“Din! Din! Din” constantly appears in the middle of each stanza.


Kipling has inserted the symbol of water in the poem. Water symbolizes life as Gunga Din is also a water carrier. Moreover, when the soldier, the speaker of the poem, is shot on the battlefield, Gunga Din comes to the rescue.

The thing which brought life into his languid wounded body is water. The soldier was gasping with thirst and his wounds were bleeding. Gunga Din staunched his wounds and provided him with the only water he had.

In this way, he brought him back to life. As well as, the wounded soldier praised the water which Gunga Din gave him. He says though water is slime and green it’s the best drink I ever had.



In the first stanza, the speaker of the poem addresses the audience. He tells them life is easy, one can drink beer and gin easily whenever they won’t unless they are not on the battlefield. Here, one can see the speaker reminiscences about the golden days of his past.

Further on, he shares his harsh experience of being a soldier and on the battlefield. He says unlike past days there are no such drinks available nor is there any time to relax.

The speaker seems to be saying that he needs to be alert every time he is present in the place where “slaughter” takes place.

The word “slaughter” in the first stanza represents the battlefield. Moreover, in the fifth line, he talks about water which is the only drink available there. He addresses the readers that all pleasures of the past have now gone like gin and beer. All pleasurable drinks are gone and they only have to submit on water.

Further on, in the seventh line, the speaker indicates the place where he is present. The speaker has told the poem in a dialect which makes the poem hard to interpret. He uses the word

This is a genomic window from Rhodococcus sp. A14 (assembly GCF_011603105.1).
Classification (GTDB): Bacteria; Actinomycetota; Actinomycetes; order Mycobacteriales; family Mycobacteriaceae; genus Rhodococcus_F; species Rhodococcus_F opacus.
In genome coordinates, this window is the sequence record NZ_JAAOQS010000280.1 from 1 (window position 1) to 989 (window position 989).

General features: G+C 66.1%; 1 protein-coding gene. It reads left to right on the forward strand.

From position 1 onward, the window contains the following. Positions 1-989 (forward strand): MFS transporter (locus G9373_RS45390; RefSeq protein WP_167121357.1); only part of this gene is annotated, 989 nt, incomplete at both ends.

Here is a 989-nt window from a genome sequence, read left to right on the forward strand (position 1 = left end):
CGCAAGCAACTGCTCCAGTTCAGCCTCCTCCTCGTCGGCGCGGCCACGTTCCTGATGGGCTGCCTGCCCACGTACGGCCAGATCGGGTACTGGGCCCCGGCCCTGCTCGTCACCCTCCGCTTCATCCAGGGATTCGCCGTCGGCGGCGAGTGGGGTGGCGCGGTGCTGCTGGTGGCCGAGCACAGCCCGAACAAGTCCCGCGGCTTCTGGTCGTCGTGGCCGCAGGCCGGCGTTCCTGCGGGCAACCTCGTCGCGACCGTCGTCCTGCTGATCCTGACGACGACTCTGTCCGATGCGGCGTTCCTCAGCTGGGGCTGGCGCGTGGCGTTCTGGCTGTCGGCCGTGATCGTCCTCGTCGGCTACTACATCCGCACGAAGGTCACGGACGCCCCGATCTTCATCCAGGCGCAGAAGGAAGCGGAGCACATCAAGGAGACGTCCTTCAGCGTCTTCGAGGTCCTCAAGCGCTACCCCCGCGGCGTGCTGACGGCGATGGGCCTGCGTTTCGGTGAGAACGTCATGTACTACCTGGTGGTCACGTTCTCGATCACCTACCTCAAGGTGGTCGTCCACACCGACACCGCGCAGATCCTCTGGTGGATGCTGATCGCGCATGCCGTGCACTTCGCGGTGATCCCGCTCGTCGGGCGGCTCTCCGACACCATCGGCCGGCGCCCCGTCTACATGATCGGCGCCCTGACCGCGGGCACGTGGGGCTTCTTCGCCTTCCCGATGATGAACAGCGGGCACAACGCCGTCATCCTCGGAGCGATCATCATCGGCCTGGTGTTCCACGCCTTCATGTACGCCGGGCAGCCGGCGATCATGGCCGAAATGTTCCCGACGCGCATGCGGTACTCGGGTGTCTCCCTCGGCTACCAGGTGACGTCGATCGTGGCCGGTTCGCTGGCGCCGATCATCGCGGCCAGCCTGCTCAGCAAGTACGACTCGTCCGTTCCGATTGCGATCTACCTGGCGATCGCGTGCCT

“Injia” which refers to India where the speaker of the poem is appointed to serve.

Moreover, in the ninth line, the speaker of the poem makes his identity and purpose clear to the audience. He along with his other comrades is appointed in India by the Queen’s command. This throws light on the colonialism of Britain on the subcontinent.

In the last lines of the stanza, the speaker describes the water carrier on whom while the poem is written. The speaker uses derogatory language for Indian people and Gunga Din in particular. He describes him as a member of “blackfaced crew” pinpointing a sense of superiority over them.

Then, the speaker represents the misery of Gunga Din and how he was mistreated at the hands of soldiers. Despite the good service, he was providing to soldiers, they always take out their anger and frustration on him. They beat, scold and insult him by calling him improper names like “limpin’ lump o’ brick-dust” and “Squidy-nosed old idol”


In this stanza, the speaker comes up with more descriptions of Gunga Din. He tells his audience that Gunga Din does not have any uniform nor does he possess any specific equipment to serve his job properly. Rather, he has “

piece o’ twisty rag” and “a goatskin water-bag”. These are the things he finds himself not provided by anyone.

The speaker seems to recollect the memories of Gunga Din. He remembers how on hot days everyone gets thirsty and suffered from the hot rays of the sun. There Gunga Din was needed the most. Everyone shouts to him to bring water.

He would move as fast as he could to fetch water for all of them. But still, all he could receive in return was the mortification. They mistreated him called him an “eathen” or “heathen”. Also, they threatened him with violence and beats him.


In this stanza, the speaker says that no matter how harsh circumstances are Gunga Din would always be present to provide his service. Moreover, the speaker praises Gunga Din for being courageous.

He says he would walk onto the battlefield being fearless. He was not afraid of bullets and fighting rather he stood there to provide his help who needed it. Gunga Din was always present fifty paces behind the soldiers in order to bring water if anyone needed it.

Moreover, in the middle of the stanza, the speaker seems to be using a racist tone. It appears when he says